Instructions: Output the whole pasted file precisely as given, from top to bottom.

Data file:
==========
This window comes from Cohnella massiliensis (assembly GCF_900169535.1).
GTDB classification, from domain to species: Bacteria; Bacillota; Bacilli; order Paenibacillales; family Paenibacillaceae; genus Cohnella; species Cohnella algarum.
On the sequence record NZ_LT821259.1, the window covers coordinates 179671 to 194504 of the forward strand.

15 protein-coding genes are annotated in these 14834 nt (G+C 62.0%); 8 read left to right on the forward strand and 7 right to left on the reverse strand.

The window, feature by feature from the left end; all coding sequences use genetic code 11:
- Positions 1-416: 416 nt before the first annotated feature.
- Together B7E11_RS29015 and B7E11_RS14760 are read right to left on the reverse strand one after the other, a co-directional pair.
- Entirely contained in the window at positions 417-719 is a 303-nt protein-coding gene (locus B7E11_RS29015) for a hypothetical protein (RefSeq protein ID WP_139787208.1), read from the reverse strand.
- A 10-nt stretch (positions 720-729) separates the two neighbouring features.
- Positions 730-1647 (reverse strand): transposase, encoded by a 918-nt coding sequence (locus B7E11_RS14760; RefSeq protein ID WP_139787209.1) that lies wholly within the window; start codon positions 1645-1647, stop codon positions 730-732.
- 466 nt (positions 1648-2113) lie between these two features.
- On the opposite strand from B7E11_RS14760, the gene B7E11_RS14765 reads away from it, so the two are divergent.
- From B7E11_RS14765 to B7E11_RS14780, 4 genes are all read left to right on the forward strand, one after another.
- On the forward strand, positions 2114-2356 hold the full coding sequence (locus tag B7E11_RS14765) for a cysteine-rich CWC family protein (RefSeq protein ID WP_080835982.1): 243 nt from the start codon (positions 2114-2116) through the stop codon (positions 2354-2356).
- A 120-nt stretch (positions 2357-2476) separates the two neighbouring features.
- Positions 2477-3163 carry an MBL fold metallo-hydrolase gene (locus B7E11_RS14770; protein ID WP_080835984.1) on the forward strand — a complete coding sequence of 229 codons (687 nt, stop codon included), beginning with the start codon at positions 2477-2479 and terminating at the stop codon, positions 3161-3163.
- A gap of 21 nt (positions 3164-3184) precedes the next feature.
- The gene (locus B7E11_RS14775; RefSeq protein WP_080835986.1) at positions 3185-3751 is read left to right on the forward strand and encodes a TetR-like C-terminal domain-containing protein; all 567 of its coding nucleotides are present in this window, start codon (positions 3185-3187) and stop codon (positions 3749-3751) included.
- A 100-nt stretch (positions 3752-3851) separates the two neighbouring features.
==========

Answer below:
This window comes from Cohnella massiliensis (assembly GCF_900169535.1).
GTDB classification, from domain to species: Bacteria; Bacillota; Bacilli; order Paenibacillales; family Paenibacillaceae; genus Cohnella; species Cohnella algarum.
On the sequence record NZ_LT821259.1, the window covers coordinates 179671 to 194504 of the forward strand.

15 protein-coding genes are annotated in these 14834 nt (G+C 62.0%); 8 read left to right on the forward strand and 7 right to left on the reverse strand.

The window, feature by feature from the left end; all coding sequences use genetic code 11:
- Positions 1-416: 416 nt before the first annotated feature.
- Together B7E11_RS29015 and B7E11_RS14760 are read right to left on the reverse strand one after the other, a co-directional pair.
- Entirely contained in the window at positions 417-719 is a 303-nt protein-coding gene (locus B7E11_RS29015) for a hypothetical protein (RefSeq protein ID WP_139787208.1), read from the reverse strand.
- A 10-nt stretch (positions 720-729) separates the two neighbouring features.
- Positions 730-1647 (reverse strand): transposase, encoded by a 918-nt coding sequence (locus B7E11_RS14760; RefSeq protein ID WP_139787209.1) that lies wholly within the window; start codon positions 1645-1647, stop codon positions 730-732.
- 466 nt (positions 1648-2113) lie between these two features.
- On the opposite strand from B7E11_RS14760, the gene B7E11_RS14765 reads away from it, so the two are divergent.
- From B7E11_RS14765 to B7E11_RS14780, 4 genes are all read left to right on the forward strand, one after another.
- On the forward strand, positions 2114-2356 hold the full coding sequence (locus tag B7E11_RS14765) for a cysteine-rich CWC family protein (RefSeq protein ID WP_080835982.1): 243 nt from the start codon (positions 2114-2116) through the stop codon (positions 2354-2356).
- A 120-nt stretch (positions 2357-2476) separates the two neighbouring features.
- Positions 2477-3163 carry an MBL fold metallo-hydrolase gene (locus B7E11_RS14770; protein ID WP_080835984.1) on the forward strand — a complete coding sequence of 229 codons (687 nt, stop codon included), beginning with the start codon at positions 2477-2479 and terminating at the stop codon, positions 3161-3163.
- A gap of 21 nt (positions 3164-3184) precedes the next feature.
- The gene (locus B7E11_RS14775; RefSeq protein WP_080835986.1) at positions 3185-3751 is read left to right on the forward strand and encodes a TetR-like C-terminal domain-containing protein; all 567 of its coding nucleotides are present in this window, start codon (positions 3185-3187) and stop codon (positions 3749-3751) included.
- A 100-nt stretch (positions 3752-3851) separates the two neighbouring features.